Do I Need A Lawyer to Help Me?

While some people attempt to go it alone, this is one time when it’s best to call in a professional. An estate attorney will be well-versed in Florida’s formal requirements for a valid last will and testament. A will that is not in compliance with the many formalities of writing and signing the document runs the risk of being invalidated.

An experienced lawyer will draft your will to meet all of the state’s requirements and will see to it that it is properly executed. A will that is not prepared correctly may not be carried out at all, or may cost the estate additional fees and probate expenses.

It also helps to speak with someone who can ask you all the questions you have not even thought to answer and guide you through various inheritance scenarios, from setting up trusts to assigning guardianship for your children. This is one legal document that is far too important to leave to guessing games and chance.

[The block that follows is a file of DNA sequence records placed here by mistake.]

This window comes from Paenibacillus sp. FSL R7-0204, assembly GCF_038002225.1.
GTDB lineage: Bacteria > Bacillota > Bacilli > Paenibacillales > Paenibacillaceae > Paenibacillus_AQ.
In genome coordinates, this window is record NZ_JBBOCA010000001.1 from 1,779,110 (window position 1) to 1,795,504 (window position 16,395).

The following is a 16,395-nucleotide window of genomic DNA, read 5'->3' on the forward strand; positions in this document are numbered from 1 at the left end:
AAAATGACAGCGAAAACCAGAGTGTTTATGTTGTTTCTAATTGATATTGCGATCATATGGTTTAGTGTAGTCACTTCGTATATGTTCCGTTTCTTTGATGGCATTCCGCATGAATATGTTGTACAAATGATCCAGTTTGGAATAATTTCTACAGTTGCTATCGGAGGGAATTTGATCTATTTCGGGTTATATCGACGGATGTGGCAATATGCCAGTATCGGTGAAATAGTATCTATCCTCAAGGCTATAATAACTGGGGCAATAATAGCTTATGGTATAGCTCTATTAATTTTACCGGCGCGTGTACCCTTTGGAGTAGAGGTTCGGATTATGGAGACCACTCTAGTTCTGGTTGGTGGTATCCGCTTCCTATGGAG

Where Do I Begin?

Start your estate planning journey here at Easler Law, where we recognize that small details can make a big impact. We’ll listen to your needs and your concerns, and help you make plans to protect your loved ones and honor your wishes.

We understand how daunting it can be to have these end-of-life discussions, but the truth is that tomorrow is promised to no one. If you’re ready to get started and you need some expert guidance, please call us right now to schedule a time to talk. Taking these important steps today is the greatest gift you can give to your family. It is a legacy of love and a true act of kindness.

The information on this page may have changed since we first published it. We give great legal advice, but this page (and the rest of our site) is for informational use only and is no substitute for actual legal advice. If you’d like to establish an attorney-client relationship, reach out to us and we’ll tell you how we can make it official. Sending us an email or reading this page alone doesn’t mean we represent you.